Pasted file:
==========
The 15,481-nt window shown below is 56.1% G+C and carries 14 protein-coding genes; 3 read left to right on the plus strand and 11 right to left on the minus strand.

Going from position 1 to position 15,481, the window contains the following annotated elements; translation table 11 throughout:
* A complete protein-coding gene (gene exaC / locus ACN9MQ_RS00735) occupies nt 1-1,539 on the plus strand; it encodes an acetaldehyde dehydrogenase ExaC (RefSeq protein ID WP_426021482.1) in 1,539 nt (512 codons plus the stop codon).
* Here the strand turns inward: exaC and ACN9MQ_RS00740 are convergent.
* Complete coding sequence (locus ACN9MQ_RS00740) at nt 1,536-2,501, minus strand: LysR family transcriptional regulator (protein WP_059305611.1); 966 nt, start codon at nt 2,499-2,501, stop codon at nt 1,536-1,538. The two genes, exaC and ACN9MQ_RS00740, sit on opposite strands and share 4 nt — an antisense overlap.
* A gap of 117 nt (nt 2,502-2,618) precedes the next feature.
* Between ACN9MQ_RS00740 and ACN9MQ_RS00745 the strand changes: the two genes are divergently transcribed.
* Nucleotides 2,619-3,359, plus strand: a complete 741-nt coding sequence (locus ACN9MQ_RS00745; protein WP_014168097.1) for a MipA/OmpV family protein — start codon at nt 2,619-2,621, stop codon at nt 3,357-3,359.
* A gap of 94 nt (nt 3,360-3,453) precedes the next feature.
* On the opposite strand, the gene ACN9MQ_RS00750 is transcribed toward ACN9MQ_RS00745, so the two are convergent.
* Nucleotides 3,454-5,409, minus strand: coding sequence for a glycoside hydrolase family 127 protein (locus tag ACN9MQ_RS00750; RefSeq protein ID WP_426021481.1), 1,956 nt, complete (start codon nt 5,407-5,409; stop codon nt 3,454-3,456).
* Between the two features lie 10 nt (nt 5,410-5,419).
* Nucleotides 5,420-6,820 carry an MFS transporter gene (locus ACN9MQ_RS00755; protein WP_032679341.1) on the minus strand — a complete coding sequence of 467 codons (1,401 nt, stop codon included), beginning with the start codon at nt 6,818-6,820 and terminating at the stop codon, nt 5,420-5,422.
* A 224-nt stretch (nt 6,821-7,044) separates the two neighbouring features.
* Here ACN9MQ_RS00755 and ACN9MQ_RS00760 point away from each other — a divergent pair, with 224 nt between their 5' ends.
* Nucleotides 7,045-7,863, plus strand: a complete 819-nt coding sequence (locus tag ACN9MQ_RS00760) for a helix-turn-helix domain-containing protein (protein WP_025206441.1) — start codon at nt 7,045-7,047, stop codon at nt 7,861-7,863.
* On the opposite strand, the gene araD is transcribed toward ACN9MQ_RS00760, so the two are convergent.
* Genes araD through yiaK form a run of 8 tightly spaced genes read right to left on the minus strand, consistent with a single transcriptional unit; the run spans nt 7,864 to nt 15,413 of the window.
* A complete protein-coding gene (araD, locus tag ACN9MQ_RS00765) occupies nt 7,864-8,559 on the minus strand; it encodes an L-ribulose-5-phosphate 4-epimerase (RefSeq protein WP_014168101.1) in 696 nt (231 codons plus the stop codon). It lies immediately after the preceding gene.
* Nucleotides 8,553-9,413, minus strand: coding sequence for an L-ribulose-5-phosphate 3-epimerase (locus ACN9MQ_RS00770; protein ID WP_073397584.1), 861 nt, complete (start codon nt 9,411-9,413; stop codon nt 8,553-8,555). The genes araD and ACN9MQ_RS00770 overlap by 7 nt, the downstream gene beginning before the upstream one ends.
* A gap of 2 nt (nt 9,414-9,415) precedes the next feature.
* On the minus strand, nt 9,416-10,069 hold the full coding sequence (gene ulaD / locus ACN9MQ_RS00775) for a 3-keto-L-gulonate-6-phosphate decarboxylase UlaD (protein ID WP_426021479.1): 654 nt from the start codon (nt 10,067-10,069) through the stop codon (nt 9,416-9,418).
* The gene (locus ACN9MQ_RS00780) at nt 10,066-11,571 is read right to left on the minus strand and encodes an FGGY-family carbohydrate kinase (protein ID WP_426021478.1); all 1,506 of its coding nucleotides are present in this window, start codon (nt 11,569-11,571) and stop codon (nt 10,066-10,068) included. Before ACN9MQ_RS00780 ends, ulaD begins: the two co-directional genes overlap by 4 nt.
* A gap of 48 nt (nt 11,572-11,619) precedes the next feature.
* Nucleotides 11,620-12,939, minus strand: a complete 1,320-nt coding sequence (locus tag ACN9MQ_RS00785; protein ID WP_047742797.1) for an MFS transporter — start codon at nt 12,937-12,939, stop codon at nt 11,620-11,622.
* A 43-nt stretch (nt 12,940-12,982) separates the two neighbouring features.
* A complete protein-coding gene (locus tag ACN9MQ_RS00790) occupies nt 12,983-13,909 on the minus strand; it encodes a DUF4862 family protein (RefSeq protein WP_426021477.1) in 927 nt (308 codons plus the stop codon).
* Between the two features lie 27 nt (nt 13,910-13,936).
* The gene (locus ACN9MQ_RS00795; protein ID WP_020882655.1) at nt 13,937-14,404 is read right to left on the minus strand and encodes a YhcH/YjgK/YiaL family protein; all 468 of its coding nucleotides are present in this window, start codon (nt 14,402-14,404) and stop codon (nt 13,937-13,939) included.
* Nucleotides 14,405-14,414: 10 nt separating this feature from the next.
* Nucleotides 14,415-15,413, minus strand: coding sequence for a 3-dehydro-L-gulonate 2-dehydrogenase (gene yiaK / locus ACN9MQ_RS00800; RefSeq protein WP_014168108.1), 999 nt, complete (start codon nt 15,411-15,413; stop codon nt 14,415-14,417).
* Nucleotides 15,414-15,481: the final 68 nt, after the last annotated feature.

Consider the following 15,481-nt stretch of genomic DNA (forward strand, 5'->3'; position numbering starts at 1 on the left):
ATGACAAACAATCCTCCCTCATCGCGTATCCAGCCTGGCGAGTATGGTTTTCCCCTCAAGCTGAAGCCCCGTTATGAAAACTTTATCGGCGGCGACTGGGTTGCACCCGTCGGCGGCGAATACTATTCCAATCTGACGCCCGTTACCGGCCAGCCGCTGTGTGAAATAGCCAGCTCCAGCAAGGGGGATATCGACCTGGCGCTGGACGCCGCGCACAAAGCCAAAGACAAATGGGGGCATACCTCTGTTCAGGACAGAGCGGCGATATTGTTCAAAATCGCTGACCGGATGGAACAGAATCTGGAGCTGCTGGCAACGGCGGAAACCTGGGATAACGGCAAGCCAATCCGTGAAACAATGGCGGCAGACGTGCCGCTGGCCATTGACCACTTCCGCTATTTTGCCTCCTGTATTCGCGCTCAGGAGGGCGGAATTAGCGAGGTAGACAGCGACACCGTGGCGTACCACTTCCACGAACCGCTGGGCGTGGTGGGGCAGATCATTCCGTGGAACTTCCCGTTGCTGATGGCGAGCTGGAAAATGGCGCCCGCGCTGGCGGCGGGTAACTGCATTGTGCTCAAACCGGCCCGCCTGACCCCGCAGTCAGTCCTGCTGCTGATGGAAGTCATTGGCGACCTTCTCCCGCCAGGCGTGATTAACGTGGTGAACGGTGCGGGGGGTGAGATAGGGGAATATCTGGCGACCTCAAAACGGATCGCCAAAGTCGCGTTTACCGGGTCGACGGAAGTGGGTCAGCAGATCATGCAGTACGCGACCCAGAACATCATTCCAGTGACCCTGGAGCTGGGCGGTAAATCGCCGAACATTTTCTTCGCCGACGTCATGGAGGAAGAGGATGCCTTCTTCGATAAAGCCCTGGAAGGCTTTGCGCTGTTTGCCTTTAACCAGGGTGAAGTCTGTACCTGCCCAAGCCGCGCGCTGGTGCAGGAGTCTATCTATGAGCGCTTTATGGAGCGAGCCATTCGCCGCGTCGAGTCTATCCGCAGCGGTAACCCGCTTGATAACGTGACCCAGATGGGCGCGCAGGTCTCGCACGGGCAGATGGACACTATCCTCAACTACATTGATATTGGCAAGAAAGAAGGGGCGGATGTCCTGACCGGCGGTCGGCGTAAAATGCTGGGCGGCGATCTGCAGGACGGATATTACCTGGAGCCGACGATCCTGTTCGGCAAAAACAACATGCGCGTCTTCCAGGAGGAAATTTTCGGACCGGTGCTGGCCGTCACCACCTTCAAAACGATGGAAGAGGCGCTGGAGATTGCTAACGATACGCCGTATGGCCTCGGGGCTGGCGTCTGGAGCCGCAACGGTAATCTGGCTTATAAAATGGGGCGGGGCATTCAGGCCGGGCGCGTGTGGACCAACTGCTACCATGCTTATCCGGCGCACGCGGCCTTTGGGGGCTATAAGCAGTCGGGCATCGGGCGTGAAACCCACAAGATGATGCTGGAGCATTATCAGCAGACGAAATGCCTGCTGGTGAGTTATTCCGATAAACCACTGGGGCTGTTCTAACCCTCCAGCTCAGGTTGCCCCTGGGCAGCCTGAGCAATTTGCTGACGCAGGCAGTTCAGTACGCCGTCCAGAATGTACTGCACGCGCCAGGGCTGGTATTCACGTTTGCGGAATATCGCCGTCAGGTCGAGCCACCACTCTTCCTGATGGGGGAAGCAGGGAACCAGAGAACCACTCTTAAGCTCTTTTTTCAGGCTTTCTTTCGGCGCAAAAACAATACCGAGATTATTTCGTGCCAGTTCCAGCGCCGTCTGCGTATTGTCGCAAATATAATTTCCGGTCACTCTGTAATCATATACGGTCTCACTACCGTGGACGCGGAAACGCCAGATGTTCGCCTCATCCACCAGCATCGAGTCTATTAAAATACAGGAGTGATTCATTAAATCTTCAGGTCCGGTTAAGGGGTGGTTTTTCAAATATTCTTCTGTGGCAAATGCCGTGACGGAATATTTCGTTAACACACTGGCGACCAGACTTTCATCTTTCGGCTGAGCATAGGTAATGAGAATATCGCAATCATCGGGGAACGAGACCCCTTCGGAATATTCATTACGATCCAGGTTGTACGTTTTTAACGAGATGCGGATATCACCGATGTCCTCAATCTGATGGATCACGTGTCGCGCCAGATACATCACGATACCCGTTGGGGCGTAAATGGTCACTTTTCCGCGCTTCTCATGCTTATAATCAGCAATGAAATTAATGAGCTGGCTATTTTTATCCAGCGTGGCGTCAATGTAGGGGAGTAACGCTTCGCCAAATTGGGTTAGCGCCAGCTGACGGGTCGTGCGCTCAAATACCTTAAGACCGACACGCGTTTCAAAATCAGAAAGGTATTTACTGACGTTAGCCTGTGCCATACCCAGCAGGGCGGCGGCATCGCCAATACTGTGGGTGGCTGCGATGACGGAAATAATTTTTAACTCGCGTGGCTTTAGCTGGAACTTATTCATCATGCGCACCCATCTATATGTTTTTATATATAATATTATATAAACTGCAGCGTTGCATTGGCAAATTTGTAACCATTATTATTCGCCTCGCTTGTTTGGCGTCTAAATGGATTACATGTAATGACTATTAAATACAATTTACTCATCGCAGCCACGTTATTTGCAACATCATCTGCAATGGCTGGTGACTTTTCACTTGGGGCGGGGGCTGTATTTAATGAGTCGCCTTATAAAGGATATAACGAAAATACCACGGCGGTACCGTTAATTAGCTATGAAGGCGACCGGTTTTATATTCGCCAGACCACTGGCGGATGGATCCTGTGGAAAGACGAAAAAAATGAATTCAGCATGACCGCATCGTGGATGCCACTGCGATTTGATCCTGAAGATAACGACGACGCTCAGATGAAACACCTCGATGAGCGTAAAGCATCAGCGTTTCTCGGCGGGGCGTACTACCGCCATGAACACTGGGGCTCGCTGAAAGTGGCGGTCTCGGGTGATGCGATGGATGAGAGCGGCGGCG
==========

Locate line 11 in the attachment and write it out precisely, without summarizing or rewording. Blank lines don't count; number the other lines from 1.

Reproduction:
* Nucleotides 3,454-5,409, minus strand: coding sequence for a glycoside hydrolase family 127 protein (locus tag ACN9MQ_RS00750; RefSeq protein ID WP_426021481.1), 1,956 nt, complete (start codon nt 5,407-5,409; stop codon nt 3,454-3,456).